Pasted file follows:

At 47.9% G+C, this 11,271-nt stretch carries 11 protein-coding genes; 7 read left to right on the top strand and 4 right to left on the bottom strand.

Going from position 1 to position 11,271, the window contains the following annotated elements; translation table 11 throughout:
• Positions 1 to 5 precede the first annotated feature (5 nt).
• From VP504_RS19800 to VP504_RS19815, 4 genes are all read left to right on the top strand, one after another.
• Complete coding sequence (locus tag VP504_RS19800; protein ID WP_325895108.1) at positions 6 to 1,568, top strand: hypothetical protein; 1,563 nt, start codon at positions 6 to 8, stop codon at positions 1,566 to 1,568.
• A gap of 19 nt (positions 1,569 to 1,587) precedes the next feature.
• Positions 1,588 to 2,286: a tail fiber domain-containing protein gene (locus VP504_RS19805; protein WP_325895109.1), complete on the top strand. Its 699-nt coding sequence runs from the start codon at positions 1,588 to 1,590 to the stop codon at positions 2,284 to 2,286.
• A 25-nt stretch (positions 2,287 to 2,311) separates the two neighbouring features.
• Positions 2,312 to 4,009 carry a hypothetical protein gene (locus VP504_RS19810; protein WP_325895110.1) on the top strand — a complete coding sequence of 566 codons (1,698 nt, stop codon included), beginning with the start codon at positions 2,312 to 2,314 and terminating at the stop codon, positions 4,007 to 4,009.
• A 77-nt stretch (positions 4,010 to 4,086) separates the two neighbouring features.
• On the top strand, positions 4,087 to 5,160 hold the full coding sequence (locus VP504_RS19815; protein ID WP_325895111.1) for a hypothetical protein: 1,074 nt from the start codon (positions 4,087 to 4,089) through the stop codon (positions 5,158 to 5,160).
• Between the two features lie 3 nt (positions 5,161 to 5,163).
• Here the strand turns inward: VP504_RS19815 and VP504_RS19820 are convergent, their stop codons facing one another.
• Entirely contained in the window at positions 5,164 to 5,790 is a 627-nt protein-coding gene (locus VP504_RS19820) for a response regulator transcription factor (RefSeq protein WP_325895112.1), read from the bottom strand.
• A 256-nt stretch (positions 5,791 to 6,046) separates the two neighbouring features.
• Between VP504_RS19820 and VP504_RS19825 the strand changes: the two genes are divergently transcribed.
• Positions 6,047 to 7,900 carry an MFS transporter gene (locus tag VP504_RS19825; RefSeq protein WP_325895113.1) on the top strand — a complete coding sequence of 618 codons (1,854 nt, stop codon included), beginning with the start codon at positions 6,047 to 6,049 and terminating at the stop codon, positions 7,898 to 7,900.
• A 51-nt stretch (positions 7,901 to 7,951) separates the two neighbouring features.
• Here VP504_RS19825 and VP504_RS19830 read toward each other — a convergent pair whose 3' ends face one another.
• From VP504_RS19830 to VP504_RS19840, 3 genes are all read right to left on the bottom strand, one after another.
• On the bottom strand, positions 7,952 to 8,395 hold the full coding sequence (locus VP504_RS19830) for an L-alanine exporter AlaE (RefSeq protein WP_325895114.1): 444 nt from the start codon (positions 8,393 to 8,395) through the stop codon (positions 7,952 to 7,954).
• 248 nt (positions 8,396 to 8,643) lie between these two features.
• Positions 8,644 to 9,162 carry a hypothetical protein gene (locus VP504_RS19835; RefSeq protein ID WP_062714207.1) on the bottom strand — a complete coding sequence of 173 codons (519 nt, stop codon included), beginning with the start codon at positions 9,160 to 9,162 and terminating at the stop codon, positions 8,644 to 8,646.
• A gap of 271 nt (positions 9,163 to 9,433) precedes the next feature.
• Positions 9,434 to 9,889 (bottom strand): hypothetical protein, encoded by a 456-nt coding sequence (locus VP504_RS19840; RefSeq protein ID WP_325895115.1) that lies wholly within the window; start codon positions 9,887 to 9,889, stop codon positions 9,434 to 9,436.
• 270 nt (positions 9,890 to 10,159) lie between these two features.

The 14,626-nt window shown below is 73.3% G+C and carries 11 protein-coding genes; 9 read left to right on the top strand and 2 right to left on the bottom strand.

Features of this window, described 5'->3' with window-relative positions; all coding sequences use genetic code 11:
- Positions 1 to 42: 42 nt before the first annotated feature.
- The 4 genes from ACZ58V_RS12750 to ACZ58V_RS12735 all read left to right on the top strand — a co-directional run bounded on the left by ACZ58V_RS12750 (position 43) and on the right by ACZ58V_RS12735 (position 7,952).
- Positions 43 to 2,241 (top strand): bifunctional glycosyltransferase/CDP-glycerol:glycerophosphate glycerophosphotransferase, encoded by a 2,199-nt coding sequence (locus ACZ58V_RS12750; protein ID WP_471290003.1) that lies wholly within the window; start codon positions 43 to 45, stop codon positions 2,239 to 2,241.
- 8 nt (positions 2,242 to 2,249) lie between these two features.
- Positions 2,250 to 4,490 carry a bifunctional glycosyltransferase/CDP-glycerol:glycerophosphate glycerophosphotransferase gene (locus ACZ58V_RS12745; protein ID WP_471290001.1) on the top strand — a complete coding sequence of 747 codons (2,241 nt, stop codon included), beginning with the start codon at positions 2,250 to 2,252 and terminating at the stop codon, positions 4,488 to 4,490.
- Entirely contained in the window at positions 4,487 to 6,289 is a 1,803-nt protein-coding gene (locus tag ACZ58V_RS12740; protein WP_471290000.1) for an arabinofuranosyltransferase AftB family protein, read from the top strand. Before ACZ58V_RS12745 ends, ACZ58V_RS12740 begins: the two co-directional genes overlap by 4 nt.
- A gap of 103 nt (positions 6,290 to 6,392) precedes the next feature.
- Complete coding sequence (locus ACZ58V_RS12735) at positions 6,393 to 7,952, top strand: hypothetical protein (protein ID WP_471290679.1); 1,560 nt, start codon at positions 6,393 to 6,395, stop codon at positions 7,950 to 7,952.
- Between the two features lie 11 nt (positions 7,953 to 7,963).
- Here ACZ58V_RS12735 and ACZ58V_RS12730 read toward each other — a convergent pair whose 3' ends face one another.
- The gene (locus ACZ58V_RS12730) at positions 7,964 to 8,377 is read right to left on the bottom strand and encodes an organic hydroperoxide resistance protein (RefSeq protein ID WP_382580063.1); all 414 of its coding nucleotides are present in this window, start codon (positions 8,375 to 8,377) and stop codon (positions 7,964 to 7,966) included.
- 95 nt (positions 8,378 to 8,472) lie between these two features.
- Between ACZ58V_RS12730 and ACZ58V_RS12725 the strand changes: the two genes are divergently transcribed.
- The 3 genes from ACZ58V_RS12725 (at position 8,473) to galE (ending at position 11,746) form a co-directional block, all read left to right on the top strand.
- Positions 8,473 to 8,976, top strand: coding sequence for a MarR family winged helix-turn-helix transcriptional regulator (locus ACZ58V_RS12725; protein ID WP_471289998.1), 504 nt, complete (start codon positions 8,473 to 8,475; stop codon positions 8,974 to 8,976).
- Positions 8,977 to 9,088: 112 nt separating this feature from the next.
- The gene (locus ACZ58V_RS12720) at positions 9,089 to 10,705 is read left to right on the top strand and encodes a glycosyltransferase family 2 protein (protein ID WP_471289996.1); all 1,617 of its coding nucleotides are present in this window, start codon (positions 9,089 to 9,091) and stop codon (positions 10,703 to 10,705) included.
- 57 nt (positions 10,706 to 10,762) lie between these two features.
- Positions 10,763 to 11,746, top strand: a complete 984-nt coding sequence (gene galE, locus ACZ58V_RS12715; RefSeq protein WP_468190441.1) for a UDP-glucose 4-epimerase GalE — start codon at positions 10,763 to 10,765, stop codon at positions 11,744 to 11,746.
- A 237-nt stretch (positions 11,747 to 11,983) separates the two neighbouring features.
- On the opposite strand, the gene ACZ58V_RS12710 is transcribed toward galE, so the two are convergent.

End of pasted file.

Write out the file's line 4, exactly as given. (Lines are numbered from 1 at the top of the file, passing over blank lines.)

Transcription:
• From VP504_RS19800 to VP504_RS19815, 4 genes are all read left to right on the top strand, one after another.